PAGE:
15-816 Linear Logic
Lecture 15: Linear Lambda-Calculus
In this lecture we switch from logic programming to functional programming.
Since our logic is constructive, proofs can be seen as constructions.
For example, a proof of A -o B can be seen as a plan for
achieving goal B from resource A. To find concise
notations for such plans we introduce the linear lambda-calculus.
In the linear lambda-calculus, computation arises from reduction
rather than from proof search. It can therefore serve as the basis for
a functional programming language. On the other hand, linearity
introduces state into the computational model, so we will be interested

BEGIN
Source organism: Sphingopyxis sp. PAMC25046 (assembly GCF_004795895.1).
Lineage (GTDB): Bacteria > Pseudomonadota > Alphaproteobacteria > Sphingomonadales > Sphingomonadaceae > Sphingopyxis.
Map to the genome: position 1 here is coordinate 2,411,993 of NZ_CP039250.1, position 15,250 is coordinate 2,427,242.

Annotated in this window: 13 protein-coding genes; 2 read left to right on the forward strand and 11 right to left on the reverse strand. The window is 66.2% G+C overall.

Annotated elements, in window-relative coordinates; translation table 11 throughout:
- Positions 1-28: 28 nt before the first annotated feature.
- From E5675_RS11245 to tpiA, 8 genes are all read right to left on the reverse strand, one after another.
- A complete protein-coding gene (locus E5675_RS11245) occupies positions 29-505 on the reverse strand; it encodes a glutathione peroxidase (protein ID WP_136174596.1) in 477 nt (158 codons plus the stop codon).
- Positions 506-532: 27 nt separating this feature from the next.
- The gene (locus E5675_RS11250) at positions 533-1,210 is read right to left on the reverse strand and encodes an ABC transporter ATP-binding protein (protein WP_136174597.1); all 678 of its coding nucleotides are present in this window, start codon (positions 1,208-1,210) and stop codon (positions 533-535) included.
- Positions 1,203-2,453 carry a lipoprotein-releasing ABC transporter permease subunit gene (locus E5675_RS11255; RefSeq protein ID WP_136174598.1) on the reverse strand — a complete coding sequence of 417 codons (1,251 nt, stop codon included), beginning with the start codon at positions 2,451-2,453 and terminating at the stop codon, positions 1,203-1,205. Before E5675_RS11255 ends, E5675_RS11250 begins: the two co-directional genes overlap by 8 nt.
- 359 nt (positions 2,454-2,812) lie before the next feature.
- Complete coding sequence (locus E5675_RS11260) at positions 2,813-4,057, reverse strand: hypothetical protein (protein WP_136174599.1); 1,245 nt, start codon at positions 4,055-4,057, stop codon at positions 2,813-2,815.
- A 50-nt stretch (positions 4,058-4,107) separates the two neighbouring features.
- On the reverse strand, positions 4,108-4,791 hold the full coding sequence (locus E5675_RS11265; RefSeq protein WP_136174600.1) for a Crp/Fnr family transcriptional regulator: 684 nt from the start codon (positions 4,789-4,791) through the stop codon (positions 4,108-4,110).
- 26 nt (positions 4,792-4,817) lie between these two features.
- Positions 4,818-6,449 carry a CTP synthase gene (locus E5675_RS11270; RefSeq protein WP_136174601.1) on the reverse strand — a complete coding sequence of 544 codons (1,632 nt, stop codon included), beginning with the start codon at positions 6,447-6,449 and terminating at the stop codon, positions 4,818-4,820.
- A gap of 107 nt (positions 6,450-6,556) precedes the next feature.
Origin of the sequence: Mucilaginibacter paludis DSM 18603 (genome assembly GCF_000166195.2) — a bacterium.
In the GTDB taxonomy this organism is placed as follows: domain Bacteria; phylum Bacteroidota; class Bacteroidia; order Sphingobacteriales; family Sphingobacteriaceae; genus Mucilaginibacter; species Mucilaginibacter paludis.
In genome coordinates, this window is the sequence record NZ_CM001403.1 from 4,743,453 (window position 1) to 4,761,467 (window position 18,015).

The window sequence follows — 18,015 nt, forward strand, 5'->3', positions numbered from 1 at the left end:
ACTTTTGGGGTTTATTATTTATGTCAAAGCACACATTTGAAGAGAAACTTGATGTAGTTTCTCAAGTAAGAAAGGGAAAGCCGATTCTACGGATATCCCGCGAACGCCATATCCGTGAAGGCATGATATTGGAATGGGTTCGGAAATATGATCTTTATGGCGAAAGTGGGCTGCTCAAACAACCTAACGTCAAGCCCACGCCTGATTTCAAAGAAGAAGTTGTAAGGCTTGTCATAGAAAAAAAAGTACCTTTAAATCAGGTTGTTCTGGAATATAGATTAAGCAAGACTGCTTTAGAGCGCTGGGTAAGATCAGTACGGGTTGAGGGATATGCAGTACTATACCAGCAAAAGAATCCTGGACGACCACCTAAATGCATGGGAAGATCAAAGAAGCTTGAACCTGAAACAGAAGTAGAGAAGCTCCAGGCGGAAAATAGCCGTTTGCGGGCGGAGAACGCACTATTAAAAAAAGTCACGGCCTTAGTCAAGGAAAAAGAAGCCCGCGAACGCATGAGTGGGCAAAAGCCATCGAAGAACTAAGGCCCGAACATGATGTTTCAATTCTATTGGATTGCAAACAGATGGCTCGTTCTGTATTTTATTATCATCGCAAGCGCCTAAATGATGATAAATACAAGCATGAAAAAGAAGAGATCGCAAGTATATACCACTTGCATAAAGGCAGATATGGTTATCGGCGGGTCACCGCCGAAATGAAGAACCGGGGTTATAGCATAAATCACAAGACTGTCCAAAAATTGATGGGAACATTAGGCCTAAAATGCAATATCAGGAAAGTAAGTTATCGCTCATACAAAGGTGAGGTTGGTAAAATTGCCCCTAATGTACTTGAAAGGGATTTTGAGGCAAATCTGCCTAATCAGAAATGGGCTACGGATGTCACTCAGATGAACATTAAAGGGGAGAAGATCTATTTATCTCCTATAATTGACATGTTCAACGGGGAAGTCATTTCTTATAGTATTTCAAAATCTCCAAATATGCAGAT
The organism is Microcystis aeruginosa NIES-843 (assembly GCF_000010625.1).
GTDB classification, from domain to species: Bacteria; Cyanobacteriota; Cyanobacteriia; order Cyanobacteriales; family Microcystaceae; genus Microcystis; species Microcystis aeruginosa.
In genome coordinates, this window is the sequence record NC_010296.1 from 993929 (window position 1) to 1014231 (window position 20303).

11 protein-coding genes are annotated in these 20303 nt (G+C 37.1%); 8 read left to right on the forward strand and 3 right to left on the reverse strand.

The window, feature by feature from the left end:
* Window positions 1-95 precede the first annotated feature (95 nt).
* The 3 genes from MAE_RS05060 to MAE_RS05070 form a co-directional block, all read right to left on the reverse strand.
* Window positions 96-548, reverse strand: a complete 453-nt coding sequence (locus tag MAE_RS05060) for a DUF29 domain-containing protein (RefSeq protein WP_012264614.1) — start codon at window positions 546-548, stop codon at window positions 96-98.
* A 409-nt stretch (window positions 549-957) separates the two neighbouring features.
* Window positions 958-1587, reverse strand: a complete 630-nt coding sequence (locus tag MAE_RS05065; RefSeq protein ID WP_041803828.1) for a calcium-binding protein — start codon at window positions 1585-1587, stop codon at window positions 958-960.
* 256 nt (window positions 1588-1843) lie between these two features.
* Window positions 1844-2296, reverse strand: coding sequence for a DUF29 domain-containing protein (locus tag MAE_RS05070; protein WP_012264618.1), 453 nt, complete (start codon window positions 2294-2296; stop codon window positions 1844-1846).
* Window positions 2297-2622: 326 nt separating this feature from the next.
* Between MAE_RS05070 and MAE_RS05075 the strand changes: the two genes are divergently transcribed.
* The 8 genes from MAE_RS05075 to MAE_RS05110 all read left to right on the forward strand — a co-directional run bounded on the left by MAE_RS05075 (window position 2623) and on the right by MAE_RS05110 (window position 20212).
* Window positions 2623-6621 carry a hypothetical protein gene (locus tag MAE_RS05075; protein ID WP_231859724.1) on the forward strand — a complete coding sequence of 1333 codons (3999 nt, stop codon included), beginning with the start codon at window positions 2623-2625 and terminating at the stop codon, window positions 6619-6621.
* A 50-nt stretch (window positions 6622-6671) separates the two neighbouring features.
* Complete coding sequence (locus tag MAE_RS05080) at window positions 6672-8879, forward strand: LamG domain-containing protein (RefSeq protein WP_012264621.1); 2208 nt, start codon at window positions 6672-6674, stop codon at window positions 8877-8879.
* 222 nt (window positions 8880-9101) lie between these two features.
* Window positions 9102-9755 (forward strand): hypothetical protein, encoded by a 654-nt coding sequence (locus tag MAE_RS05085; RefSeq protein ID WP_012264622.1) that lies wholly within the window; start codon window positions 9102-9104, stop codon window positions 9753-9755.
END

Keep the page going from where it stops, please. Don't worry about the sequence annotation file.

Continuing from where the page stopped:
in capturing some imperative features as well in the upcoming lectures.
From a judgmental point of view, proof terms arise by the transformation
of a synthetic judgment into an analytic one. A synthetic judgment
requires external evidence; an analytic judgment can be seen to be
evident by examining its constituents. For this to hold, proof terms
must carry enough information to reconstruct a proof.